It turns out that Im a really naive person. I thought I was arguing in favor of innovation when I was writing columns attacking software patents. It seemed obvious to me that software patents served mainly to stop innovation by real developers, who have come to fear teams of lawyers arguing that the coders projects had violated some broad patent.
But, according to several e-mails Ive received—all from executives at software companies, mind you—Ive got the whole thing completely backward. Software patents protect and encourage innovation by letting developers (or at least the vendors they work for) know that they can get every penny coming to them.
What was I thinking? Id have to be some kind of pinko Commie to think that anyone would ever do anything if there wasnt the potential for a big payday at the end.
So, now that my backward thinking has been corrected by these valiant, patent-holding software vendors, I think Ill just look back through the history of computing and bask in the great innovations that have been brought to us via patented software from vendors.
There was, of course ... um. Nope, wait ... what do you call it? No. Hmm.
It looks like I might need a little more help here, gang. As I think back in time, especially if I start with the PC age, I dont see a whole lot of innovation from patented commercial software. In fact, most of the great software innovations seem to have come from individuals or small groups of developers who were creating something solely to solve a problem, to help a group they were part of, or simply out of curiosity and because they could.
VisiCalc is generally considered the first killer app of the PC era. Dan Bricklin, the developer of VisiCalc, said the idea for the spreadsheet application came to him while he was a student at Harvard Business School. The programming and concepts behind VisiCalc werent patented, but somehow that didnt prevent the applications creation.
What about the technology that has changed everything we do today—namely, the World Wide Web? That technology was created by a researcher at CERN, Tim Berners-Lee, who wanted to make it easier for groups (especially those he was a member of) to collaborate over the Internet.
In the few cases where an innovative software product has come out of a company, the products developer was most likely working on the software as a side project, or the vendor had conceived the software for use in one area and a developer figured out that it was better suited in another.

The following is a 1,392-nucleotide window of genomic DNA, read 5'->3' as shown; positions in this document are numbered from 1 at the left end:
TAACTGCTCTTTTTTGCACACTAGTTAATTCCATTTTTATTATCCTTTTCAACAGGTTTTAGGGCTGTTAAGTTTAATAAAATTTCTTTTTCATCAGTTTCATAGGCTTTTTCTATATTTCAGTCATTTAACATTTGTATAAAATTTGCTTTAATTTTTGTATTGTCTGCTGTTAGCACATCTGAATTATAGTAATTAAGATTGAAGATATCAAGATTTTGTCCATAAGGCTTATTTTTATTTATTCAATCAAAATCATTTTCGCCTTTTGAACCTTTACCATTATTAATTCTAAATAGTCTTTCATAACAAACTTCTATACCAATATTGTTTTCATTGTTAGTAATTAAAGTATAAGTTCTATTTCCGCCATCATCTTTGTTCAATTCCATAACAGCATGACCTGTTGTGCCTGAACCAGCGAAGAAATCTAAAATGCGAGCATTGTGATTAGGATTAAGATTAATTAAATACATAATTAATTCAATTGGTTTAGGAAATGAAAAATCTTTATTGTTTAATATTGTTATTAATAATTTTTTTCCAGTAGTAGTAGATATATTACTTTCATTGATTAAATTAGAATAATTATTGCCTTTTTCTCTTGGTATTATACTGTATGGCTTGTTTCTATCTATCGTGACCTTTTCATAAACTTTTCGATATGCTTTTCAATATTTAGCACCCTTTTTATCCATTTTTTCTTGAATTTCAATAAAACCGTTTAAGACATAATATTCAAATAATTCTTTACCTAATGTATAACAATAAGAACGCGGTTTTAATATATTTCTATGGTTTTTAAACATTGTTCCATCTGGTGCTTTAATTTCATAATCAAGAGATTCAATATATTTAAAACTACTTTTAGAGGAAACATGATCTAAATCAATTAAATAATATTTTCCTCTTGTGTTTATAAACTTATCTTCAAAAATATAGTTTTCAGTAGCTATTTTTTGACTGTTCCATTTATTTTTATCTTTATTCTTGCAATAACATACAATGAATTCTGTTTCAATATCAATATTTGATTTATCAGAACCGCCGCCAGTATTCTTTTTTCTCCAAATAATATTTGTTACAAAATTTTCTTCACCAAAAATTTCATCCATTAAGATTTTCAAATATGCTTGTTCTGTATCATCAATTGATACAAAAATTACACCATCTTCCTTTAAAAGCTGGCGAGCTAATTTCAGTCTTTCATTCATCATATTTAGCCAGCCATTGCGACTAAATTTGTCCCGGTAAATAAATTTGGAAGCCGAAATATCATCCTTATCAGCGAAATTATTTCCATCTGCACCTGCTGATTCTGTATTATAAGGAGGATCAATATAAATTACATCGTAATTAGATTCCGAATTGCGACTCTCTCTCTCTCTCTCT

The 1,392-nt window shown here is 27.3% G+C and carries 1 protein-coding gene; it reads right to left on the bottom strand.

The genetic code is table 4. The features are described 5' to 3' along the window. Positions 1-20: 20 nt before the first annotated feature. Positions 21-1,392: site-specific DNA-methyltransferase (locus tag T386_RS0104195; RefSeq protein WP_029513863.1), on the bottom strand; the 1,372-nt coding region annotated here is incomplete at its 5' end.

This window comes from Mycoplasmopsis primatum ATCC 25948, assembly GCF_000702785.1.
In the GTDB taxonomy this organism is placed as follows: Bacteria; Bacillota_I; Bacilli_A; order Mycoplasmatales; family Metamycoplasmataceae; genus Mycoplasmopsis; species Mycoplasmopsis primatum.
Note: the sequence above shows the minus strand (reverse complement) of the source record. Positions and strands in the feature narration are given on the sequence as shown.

To a large degree, software companies dont innovate in the "come up with something new" sense. For the most part, vendors take something that already exists and try to make it different—either by piling on features, by integrating it with something else, or by using the classic hype, "Its an X-type of application but on the Web or on a cell phone."
Its not hard to understand why software companies dont innovate in any meaningful sense of the word. Think about it: Real innovations are very scary and disruptive. They change business models, alter the way people do work and completely change the competitive landscape. Why risk any of that when you can just figure out a way to get people to upgrade to a new, slightly different version of your product?
Yes, Im moving back to my original position. Patents dont encourage innovation; they take it out into a back alley and kick it senseless. In fact, according to a study by Jim Bessens Research On Innovation organization, here in PDF, innovation has declined as software patents have increased.
Of course, you can still try to convince me. Send me your list of patented commercial innovations or innovations from developers not concerned about the patents themselves or the big bucks. If I get enough of these letters, I can use the data to write a new column slightly different from this one. And I promise I wont patent it.
Labs Director Jim Rapoza can be reached at firstname.lastname@example.org.